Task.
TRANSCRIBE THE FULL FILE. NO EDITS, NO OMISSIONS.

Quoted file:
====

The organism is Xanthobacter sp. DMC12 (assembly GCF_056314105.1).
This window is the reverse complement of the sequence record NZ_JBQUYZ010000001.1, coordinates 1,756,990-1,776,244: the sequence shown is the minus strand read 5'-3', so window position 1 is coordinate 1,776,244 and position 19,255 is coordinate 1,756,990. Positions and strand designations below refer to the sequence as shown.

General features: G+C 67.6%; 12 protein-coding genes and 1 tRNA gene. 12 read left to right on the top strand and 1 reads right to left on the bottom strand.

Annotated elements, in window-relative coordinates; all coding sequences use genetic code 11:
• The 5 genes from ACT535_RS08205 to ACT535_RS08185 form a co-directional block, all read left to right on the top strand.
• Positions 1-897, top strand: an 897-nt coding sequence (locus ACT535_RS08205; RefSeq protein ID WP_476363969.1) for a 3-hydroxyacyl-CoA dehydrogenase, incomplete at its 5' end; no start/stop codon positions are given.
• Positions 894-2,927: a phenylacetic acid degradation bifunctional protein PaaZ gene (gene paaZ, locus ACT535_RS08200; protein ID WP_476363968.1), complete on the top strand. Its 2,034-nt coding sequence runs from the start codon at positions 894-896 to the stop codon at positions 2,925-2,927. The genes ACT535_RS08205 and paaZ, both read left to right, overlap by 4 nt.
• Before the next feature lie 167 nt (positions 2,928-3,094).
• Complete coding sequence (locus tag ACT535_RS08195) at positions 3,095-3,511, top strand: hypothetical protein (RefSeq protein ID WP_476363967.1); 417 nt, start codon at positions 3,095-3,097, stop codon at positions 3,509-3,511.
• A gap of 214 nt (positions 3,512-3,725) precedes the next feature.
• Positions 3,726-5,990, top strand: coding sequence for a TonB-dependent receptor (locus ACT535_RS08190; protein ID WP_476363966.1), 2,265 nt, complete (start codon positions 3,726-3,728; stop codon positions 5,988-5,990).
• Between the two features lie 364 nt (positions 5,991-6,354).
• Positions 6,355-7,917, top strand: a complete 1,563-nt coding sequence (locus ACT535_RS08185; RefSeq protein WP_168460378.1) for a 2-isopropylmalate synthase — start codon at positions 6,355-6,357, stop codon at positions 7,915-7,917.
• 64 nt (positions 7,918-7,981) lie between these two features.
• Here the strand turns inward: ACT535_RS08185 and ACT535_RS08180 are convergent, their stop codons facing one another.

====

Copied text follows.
The organism is Xanthobacter sp. DMC12 (assembly GCF_056314105.1).
This window is the reverse complement of the sequence record NZ_JBQUYZ010000001.1, coordinates 1,756,990-1,776,244: the sequence shown is the minus strand read 5'-3', so window position 1 is coordinate 1,776,244 and position 19,255 is coordinate 1,756,990. Positions and strand designations below refer to the sequence as shown.

General features: G+C 67.6%; 12 protein-coding genes and 1 tRNA gene. 12 read left to right on the top strand and 1 reads right to left on the bottom strand.

Annotated elements, in window-relative coordinates; all coding sequences use genetic code 11:
• The 5 genes from ACT535_RS08205 to ACT535_RS08185 form a co-directional block, all read left to right on the top strand.
• Positions 1-897, top strand: an 897-nt coding sequence (locus ACT535_RS08205; RefSeq protein ID WP_476363969.1) for a 3-hydroxyacyl-CoA dehydrogenase, incomplete at its 5' end; no start/stop codon positions are given.
• Positions 894-2,927: a phenylacetic acid degradation bifunctional protein PaaZ gene (gene paaZ, locus ACT535_RS08200; protein ID WP_476363968.1), complete on the top strand. Its 2,034-nt coding sequence runs from the start codon at positions 894-896 to the stop codon at positions 2,925-2,927. The genes ACT535_RS08205 and paaZ, both read left to right, overlap by 4 nt.
• Before the next feature lie 167 nt (positions 2,928-3,094).
• Complete coding sequence (locus tag ACT535_RS08195) at positions 3,095-3,511, top strand: hypothetical protein (RefSeq protein ID WP_476363967.1); 417 nt, start codon at positions 3,095-3,097, stop codon at positions 3,509-3,511.
• A gap of 214 nt (positions 3,512-3,725) precedes the next feature.
• Positions 3,726-5,990, top strand: coding sequence for a TonB-dependent receptor (locus ACT535_RS08190; protein ID WP_476363966.1), 2,265 nt, complete (start codon positions 3,726-3,728; stop codon positions 5,988-5,990).
• Between the two features lie 364 nt (positions 5,991-6,354).
• Positions 6,355-7,917, top strand: a complete 1,563-nt coding sequence (locus ACT535_RS08185; RefSeq protein WP_168460378.1) for a 2-isopropylmalate synthase — start codon at positions 6,355-6,357, stop codon at positions 7,915-7,917.
• 64 nt (positions 7,918-7,981) lie between these two features.
• Here the strand turns inward: ACT535_RS08185 and ACT535_RS08180 are convergent, their stop codons facing one another.